I live by the mantra, “when in doubt, throw it out”. I seldom drink milk beyond its best by date – even though that is generally totally acceptable. I follow the all of the rules of food safety. And if you’ve been following along, you know that I frequently refer to myself as a food safety enthusiast. I do this all in the name of keeping my family, and myself, from suffering the consequences of a completely preventable affliction – foodborne illness.
My food safety craze does not just apply to the mom side of me. It also applies to the raiser of beef side of me, as well. And it’s not just my family’s safety that I am concerned about. Nope. I care about the safety of the beef we raise, and more importantly, the safety of the folks who consume it. If that little tidbit came as a surprise to you, hold on to your hats because I am about to dispense five more surprising things you may not know about beef safety…
Beef safety is priority number one of the entire beef community, not just me.
From the pasture to packer and grocer to restaurateur, the main goal of the beef community is to offer consumers beef that is just as safe as it is nutritious. And, beef is really nutritious. To help achieve this goal, representatives from each segment of the beef community – farmers and ranchers, packers, processors, distributors, grocers, restaurateurs, and scholars – make up what is called the Beef Industry Food Safety Council (BIFSCo).
BIFSCo works to develop “science-based strategies to solve the problem of E. coli O157:H7 and other food borne pathogens in beef”. If you’ll notice I said “works”. That is because these safety strategies are not a once and done deal. BIFSCo holds a Beef Industry Safety Summit each year to reassess said strategies in an effort to constantly improve and advance the goal of providing the safest possible beef supply.
It starts in the pasture.
Starting in the pasture and beyond, we (the farmers and ranchers who raise beef) follow basic animal husbandry principles. Basic might give the feel of unimportance, but that basic husbandry and care of our cattle – it is the crucial first step in beef safety.
Bacteria are naturally occurring in our environment. Some are okay, even good for us. Others not-so-much. Take foodborne illness causing E. coli O157:H7 and Salmonella for example. These two bugs like to take up residence in the guts of cattle. And while they can wreak some serious havoc on the human digestive tract, they usually pose no threat to bovine health.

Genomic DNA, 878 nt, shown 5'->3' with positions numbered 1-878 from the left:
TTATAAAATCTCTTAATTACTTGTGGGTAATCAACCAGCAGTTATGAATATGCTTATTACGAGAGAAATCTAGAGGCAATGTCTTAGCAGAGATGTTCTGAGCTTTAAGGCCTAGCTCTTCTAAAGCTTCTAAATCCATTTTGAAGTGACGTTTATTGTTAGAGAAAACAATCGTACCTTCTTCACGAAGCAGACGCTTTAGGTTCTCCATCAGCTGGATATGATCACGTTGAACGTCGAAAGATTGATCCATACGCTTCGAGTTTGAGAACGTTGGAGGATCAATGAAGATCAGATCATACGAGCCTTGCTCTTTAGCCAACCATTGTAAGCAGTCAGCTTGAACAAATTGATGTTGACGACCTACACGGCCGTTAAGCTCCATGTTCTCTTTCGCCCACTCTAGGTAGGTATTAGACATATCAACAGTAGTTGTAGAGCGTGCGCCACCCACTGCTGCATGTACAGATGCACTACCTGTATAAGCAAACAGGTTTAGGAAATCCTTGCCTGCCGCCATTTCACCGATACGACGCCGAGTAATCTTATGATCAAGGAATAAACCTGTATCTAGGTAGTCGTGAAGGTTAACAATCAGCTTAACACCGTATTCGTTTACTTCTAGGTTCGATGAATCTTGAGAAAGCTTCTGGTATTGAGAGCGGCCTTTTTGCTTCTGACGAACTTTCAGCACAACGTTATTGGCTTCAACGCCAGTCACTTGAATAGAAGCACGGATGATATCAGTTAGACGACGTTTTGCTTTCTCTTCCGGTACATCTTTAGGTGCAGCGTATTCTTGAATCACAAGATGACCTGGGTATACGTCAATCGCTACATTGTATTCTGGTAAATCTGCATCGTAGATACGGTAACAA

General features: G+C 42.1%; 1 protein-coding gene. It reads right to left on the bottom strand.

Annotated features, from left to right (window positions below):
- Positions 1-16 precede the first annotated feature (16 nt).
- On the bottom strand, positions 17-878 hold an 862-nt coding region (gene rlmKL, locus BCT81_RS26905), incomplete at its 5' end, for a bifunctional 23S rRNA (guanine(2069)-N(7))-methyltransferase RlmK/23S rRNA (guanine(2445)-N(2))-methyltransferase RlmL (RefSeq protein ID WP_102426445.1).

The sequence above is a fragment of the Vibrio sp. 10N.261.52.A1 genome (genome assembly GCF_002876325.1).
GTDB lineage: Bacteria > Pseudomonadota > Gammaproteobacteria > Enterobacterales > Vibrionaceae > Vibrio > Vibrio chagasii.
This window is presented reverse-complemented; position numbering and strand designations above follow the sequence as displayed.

However, just because in most cases cattle aren’t bothered by these bacteria does not mean they are welcome. This is where the basic animal husbandry comes in. Providing cattle a clean, dry place to reside, quality feed, and a never-ending supply of fresh water goes a long way in the fight against foodborne illness. This basic care greatly reduces the number of cattle unknowingly harboring those human gut ravaging little terrorists.
Producers put their money where their mouths are.
In their dedication to offering up safe beef, farmers and ranchers invest $1.5 million annually to beef safety research. This producer funded research generates the latest and greatest in beef safety practices and technologies. These practices and technologies are then implemented on a daily basis throughout the beef community to enhance the safety of beef.
Speaking of implementing technologies, more than $550 million is devoted annually (yes, that is a per year figure) to the implementation of interventions and microbial testing. And that testing is above and beyond what the USDA Food Safety and Inspection Service requires.
Product recalls are a good thing.
Whenever there is a product recall, as rare an occurrence as that is, today’s news media has this uncanny knack for putting a negative spin on it. But the truth is product recalls are a good thing. They mean the system is working.
In recent years, cases of E. coli-related illness have been reduced to one per 100,000 people. That improvement is due to the multi-step, pasture-to-plate approach to beef safety, including the enhanced testing and product recalls. The finite testing is in place to catch the rare surviving pathogen and trigger the recalls that keep those foodborne illness causing creeps off of our tables.
The label isn’t just for show.
I have said it before and I’ll say it again, beef safety has to be a collaborative effort – food safety teamwork from pasture to plate. The truth of the matter is that we consumers can do a lot to save ourselves and our families the gut ache of foodborne illness by simply following the label instructions that come with every package of beef we buy.
These label instructions for safe handling of beef bare an eerie resemblance to the short list that I include with my recipe posts. They aren’t fancy, but they are important. And they are by far and away the best, most effective way we can protect our families from falling victim to foodborne illness.
If you haven’t guessed it by now, I take food safety seriously. Contracting a foodborne illness and all that comes with it just does not in any way appeal to me. So I, for one, am beyond thankful that the efforts of the folks behind the scenes that take it as seriously, if not more seriously, than I do.
What about you? Are you a food safety enthusiast like me? Did you know about these five things already, or were you surprised?